Oops! Joe Paterno Knew How To Use Email After All

The Chronicle of Higher Education is reporting today that it has obtained evidence demonstrating that, contrary to claims from his family's legal representatives, former Penn State football coach Joe Paterno was in fact able to use email. And he wasn't afraid to do so in order to try and protect his football program.

An email exchange between former Penn State president Graham Spanier, vice president Gary Schultz, and athletic director Tim Curley that was reported by CNN last week seemed to suggest that the university administration had decided not to report Jerry Sandusky to the proper authorities after being dissuaded by a conversation with Paterno.

Paterno's family responded to CNN's report by claiming that select emails were being leaked in order to smear Paterno's name, and that Paterno himself never actually used email, meaning there was no record of him being involved in the alleged cover-up.

Today's story in The Chronicle refutes the claim that Paterno hadn't used email, though, as it points to an email that the coach sent to Tim Curley in 2007 after multiple Penn State football players had been involved in an off-campus fight:

After the incident, Mr. Paterno wrote to Graham B. Spanier, the university's president, and "Tim"—presumably Mr. Curley—through an e-mail account used by the coach's assistant, Sandi Segursky.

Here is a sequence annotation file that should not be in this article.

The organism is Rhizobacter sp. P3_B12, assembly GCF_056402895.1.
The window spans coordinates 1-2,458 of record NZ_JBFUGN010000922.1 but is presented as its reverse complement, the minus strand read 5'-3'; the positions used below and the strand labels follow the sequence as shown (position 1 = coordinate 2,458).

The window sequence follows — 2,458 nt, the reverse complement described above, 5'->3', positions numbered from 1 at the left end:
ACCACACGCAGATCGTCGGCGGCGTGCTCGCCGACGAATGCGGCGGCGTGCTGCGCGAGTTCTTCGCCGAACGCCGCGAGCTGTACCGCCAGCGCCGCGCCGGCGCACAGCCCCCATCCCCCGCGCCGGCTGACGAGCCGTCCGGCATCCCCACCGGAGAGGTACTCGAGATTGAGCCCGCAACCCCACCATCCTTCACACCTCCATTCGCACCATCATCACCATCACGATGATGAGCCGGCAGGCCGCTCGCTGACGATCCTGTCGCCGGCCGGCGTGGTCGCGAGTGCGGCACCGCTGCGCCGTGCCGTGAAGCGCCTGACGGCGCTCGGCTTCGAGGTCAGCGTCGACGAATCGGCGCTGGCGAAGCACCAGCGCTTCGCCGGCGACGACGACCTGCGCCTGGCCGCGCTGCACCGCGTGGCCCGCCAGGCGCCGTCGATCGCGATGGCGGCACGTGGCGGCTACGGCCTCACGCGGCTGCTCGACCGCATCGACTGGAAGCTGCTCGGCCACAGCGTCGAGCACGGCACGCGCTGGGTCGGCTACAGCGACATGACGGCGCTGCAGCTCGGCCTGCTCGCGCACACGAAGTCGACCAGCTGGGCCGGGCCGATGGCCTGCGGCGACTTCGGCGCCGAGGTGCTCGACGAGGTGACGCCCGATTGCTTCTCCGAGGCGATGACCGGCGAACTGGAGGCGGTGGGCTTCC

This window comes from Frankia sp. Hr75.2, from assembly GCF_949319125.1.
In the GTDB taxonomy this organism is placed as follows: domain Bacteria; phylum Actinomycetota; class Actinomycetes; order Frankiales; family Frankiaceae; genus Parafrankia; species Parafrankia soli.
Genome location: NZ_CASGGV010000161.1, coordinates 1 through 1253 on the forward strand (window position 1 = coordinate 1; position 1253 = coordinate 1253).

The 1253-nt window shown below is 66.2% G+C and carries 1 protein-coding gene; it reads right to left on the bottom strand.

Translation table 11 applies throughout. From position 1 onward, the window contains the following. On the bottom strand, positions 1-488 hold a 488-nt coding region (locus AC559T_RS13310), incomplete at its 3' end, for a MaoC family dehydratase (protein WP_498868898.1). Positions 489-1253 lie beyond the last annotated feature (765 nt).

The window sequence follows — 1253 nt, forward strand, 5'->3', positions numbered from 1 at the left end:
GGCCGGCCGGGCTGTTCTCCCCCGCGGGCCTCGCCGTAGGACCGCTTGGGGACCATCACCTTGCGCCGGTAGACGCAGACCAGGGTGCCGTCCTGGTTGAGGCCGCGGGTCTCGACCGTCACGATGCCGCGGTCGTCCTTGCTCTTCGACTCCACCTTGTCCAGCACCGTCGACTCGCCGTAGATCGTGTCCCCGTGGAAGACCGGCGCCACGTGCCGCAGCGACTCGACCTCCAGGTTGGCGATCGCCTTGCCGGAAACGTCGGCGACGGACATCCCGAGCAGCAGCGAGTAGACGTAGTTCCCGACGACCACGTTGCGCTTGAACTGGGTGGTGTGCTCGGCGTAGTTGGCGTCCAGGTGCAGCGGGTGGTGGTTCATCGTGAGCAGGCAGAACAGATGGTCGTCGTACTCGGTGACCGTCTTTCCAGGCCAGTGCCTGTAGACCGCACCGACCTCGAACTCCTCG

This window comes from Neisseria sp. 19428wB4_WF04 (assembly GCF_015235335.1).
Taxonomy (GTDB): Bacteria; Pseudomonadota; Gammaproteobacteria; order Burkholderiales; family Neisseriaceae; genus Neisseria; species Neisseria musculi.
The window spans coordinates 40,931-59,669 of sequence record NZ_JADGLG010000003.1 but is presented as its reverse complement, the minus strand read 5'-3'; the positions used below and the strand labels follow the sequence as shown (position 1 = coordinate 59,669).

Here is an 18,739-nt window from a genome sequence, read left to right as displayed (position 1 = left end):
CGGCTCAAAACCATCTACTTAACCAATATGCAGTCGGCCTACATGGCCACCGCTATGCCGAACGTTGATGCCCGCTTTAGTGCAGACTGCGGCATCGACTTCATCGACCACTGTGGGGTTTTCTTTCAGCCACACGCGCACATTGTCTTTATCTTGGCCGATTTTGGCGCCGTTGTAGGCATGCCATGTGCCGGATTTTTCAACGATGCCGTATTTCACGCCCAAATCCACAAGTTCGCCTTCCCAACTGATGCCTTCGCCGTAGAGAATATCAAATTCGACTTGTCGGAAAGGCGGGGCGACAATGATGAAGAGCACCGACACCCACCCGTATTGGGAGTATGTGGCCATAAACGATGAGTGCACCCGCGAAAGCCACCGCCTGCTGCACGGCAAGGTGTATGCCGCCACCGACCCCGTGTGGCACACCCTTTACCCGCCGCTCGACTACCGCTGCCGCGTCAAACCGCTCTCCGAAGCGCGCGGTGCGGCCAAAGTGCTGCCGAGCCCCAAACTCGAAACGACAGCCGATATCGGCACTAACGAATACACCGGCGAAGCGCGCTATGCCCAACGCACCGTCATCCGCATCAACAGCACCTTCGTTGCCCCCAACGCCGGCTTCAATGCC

"I want to make sure everyone understands that the discipline of the players involved will be handled by me as soon as I am comfortable that I know all the facts," said the April 7, 2007, e-mail, which was signed "Joe."

It's not entirely clear what Paterno meant by "discipline of the players involved will be handled by me," but Vicky Triponey, a former vice president of student affairs at Penn State, seems to have had an idea. According to the Chronicle, Triponey was copied on the correspondence between Curley and Paterno, and she responded to Curley:

Thanks for sharing. I assume he is talking about discipline relative to TEAM rules. Obviously discipline relative to the law is up to the police and the courts, and discipline relative to violations of the student code of conduct is the responsibility of Judicial Affairs.

This has not always been clear with Coach Paterno so we might want to clarify that and encourage him to work with us to find the truth and handle this collaboratively with the police and the university. The challenge here is that the letter suggests that football should handle this and now Coach Paterno is also saying THEY will handle this and makes it look like the normal channels will be ignored for football players.

Last year, the Wall Street Journal reported that clashes between Paterno and Triponey over player discipline had led to the dean's departure in 2007—by Triponey's account, after the university president informed her that "Mr. Paterno had given him an ultimatum: Fire her, or Mr. Paterno would stop fund-raising for the school."

The exchange published in the Chronicle appears to support the idea that Paterno believed his football program should be immune to normal university discipline. And he wasn't shy about flexing his muscle. Even over email.